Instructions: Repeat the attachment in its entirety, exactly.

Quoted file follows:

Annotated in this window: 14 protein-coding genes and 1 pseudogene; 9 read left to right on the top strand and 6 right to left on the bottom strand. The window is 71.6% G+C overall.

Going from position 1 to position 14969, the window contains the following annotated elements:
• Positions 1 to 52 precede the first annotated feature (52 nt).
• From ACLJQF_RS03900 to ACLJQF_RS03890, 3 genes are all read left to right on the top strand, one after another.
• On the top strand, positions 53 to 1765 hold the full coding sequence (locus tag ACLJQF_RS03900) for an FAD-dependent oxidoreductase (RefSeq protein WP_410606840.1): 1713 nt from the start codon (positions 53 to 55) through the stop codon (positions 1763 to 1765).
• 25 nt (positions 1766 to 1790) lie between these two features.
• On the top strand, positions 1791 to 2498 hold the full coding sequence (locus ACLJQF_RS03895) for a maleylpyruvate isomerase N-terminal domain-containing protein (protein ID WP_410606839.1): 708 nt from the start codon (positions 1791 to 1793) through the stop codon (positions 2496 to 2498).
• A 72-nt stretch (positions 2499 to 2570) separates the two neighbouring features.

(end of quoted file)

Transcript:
Annotated in this window: 14 protein-coding genes and 1 pseudogene; 9 read left to right on the top strand and 6 right to left on the bottom strand. The window is 71.6% G+C overall.

Going from position 1 to position 14969, the window contains the following annotated elements:
• Positions 1 to 52 precede the first annotated feature (52 nt).
• From ACLJQF_RS03900 to ACLJQF_RS03890, 3 genes are all read left to right on the top strand, one after another.
• On the top strand, positions 53 to 1765 hold the full coding sequence (locus tag ACLJQF_RS03900) for an FAD-dependent oxidoreductase (RefSeq protein WP_410606840.1): 1713 nt from the start codon (positions 53 to 55) through the stop codon (positions 1763 to 1765).
• 25 nt (positions 1766 to 1790) lie between these two features.
• On the top strand, positions 1791 to 2498 hold the full coding sequence (locus ACLJQF_RS03895) for a maleylpyruvate isomerase N-terminal domain-containing protein (protein ID WP_410606839.1): 708 nt from the start codon (positions 1791 to 1793) through the stop codon (positions 2496 to 2498).
• A 72-nt stretch (positions 2499 to 2570) separates the two neighbouring features.